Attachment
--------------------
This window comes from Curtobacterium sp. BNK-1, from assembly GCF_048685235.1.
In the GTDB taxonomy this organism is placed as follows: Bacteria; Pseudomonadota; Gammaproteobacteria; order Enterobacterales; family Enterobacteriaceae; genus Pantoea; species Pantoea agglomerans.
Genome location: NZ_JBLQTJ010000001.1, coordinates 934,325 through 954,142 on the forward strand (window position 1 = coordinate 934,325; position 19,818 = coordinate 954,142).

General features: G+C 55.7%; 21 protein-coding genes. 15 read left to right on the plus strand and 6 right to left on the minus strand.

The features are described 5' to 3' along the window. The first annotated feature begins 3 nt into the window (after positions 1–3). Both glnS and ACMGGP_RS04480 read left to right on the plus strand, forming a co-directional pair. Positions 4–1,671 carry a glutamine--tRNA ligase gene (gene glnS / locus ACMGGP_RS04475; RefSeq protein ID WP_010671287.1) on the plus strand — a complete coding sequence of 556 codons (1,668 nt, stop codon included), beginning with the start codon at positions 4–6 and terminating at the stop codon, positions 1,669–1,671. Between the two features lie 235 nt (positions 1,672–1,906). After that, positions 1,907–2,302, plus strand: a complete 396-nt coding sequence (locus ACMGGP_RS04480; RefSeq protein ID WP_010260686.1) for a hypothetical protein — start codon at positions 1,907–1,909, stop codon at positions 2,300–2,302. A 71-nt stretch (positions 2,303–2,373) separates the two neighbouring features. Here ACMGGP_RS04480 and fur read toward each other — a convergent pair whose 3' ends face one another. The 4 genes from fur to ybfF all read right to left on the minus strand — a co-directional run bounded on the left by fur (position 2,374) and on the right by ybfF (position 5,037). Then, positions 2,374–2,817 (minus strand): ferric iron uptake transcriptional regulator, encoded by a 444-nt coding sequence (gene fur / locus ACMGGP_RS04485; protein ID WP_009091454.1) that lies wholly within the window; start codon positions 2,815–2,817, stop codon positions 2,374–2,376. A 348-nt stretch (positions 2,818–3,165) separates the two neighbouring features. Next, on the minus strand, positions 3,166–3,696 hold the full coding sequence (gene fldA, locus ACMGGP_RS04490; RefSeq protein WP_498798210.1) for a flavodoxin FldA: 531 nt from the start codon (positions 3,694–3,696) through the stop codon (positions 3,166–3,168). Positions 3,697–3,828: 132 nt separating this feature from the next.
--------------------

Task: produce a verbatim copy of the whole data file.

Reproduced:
This window comes from Curtobacterium sp. BNK-1, from assembly GCF_048685235.1.
In the GTDB taxonomy this organism is placed as follows: Bacteria; Pseudomonadota; Gammaproteobacteria; order Enterobacterales; family Enterobacteriaceae; genus Pantoea; species Pantoea agglomerans.
Genome location: NZ_JBLQTJ010000001.1, coordinates 934,325 through 954,142 on the forward strand (window position 1 = coordinate 934,325; position 19,818 = coordinate 954,142).

General features: G+C 55.7%; 21 protein-coding genes. 15 read left to right on the plus strand and 6 right to left on the minus strand.

The features are described 5' to 3' along the window. The first annotated feature begins 3 nt into the window (after positions 1–3). Both glnS and ACMGGP_RS04480 read left to right on the plus strand, forming a co-directional pair. Positions 4–1,671 carry a glutamine--tRNA ligase gene (gene glnS / locus ACMGGP_RS04475; RefSeq protein ID WP_010671287.1) on the plus strand — a complete coding sequence of 556 codons (1,668 nt, stop codon included), beginning with the start codon at positions 4–6 and terminating at the stop codon, positions 1,669–1,671. Between the two features lie 235 nt (positions 1,672–1,906). After that, positions 1,907–2,302, plus strand: a complete 396-nt coding sequence (locus ACMGGP_RS04480; RefSeq protein ID WP_010260686.1) for a hypothetical protein — start codon at positions 1,907–1,909, stop codon at positions 2,300–2,302. A 71-nt stretch (positions 2,303–2,373) separates the two neighbouring features. Here ACMGGP_RS04480 and fur read toward each other — a convergent pair whose 3' ends face one another. The 4 genes from fur to ybfF all read right to left on the minus strand — a co-directional run bounded on the left by fur (position 2,374) and on the right by ybfF (position 5,037). Then, positions 2,374–2,817 (minus strand): ferric iron uptake transcriptional regulator, encoded by a 444-nt coding sequence (gene fur / locus ACMGGP_RS04485; protein ID WP_009091454.1) that lies wholly within the window; start codon positions 2,815–2,817, stop codon positions 2,374–2,376. A 348-nt stretch (positions 2,818–3,165) separates the two neighbouring features. Next, on the minus strand, positions 3,166–3,696 hold the full coding sequence (gene fldA, locus ACMGGP_RS04490; RefSeq protein WP_498798210.1) for a flavodoxin FldA: 531 nt from the start codon (positions 3,694–3,696) through the stop codon (positions 3,166–3,168). Positions 3,697–3,828: 132 nt separating this feature from the next.